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November 15, 2018

Is widowhood better than divorce?

Friday morning found me driving to a 9am meeting in Karen. Since I was coming from Westlands, this gave me a lot of time with Maina and King’ang’i. Of all things, Maina was talking to women who were saying they wouldn’t mind if their husbands dropped dead.

One woman has been married for eight years and recently found out that her man is cheating. She was a virgin when they met and does not know another man, she said, “Si, if he died we would just bury him.” Another woman lamented that her marriage is ‘a financial arrangement’ with no emotional connection and recalled that her husband went missing one night and she was not happy to see him darken her doorstep the next morning. With bitterness she went as far as to say, “All these thugs in Nairobi, they can’t find my huzzy?”

I get it.

I was mortified that these things were being said on national radio and in the morning but hey, at least it was after 8am and the kids were in school, right? You see I have heard these sentiments severally; from men and from women. Every person who has been married or is contemplating divorce will tell you that the thought of accidental and oh-so-convenient spousal death occurred to him or her during the conclusion of his or her marriage.

You see there is a dignity to widowhood, and it is tidier than divorce. Divorce offers no absolute truth - only his and hers versions of what happened, who messed up and whose mother was a witch. Death on the other hand… death is so neat, it is as final as can be. You get to wear black and grieve your loss publicly and with a lot of support. There is food offered, time off work, people might even educate your children for free. And later, when the hullabaloo dies down, your children can still visit with your in-laws; unlike with divorce when someone on each side of the family is left embittered and upset.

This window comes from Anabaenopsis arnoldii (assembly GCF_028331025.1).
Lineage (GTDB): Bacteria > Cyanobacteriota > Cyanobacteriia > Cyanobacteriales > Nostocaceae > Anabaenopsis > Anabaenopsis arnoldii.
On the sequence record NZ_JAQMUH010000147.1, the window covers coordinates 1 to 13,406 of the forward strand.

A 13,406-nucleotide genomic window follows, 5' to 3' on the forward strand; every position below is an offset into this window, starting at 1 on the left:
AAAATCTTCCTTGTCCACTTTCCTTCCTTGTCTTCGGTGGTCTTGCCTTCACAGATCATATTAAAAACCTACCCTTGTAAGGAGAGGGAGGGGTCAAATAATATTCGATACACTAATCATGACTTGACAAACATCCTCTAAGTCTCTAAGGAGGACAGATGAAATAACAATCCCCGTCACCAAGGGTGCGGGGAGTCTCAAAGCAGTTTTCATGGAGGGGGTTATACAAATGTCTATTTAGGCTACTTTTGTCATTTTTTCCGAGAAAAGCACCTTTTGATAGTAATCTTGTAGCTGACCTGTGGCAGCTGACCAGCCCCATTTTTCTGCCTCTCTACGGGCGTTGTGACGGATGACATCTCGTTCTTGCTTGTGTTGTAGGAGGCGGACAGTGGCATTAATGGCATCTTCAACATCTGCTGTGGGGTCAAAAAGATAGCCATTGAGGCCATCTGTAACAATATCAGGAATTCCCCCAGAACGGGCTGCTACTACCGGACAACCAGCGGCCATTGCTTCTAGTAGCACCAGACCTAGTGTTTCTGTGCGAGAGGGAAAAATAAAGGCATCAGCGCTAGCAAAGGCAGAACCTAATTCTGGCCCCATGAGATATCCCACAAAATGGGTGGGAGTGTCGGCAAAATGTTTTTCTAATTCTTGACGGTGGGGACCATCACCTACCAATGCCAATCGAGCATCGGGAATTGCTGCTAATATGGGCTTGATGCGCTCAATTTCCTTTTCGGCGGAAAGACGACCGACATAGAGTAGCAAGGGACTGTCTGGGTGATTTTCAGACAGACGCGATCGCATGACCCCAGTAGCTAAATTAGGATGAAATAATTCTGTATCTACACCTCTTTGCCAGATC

Society has been dealing with spousal death forever so there are social structures in place for widows and widowers.Not so for divorcees.Treatment of divorcees is a murky, fluid thing where you are always in danger of offending someone, or worse hurting their feelings. I bumped into a friend recently and asked about her husband. She looked down and said she has filed for divorce. I said plainly, “I have no idea what to say to you.” And she thankfully replied, “I am in the happy phase; giving me permission to offer what might otherwise have been inappropriate ‘congratulations!”

Divorce is also a personal failure. As with every breakup, divorcees wonder, could I have done better? Should I have tried harder? Did I forgive enough? Then there are the added considerations if there are kids involved. Will they survive? Have I ruined their lives? Were we selfish parents? etc. Death is an act of God. And his acts are surrounded by supreme benevolence even when you are impervious to it… so just wait, the wisdom of the situation will show itself.

Between lawyer’s fees and the time spent in acrimonious debate over jointly owned property, you may also find that divorce is more expensive than a funeral.

I am in no way not advocating the murder of a spouse… but I get it.

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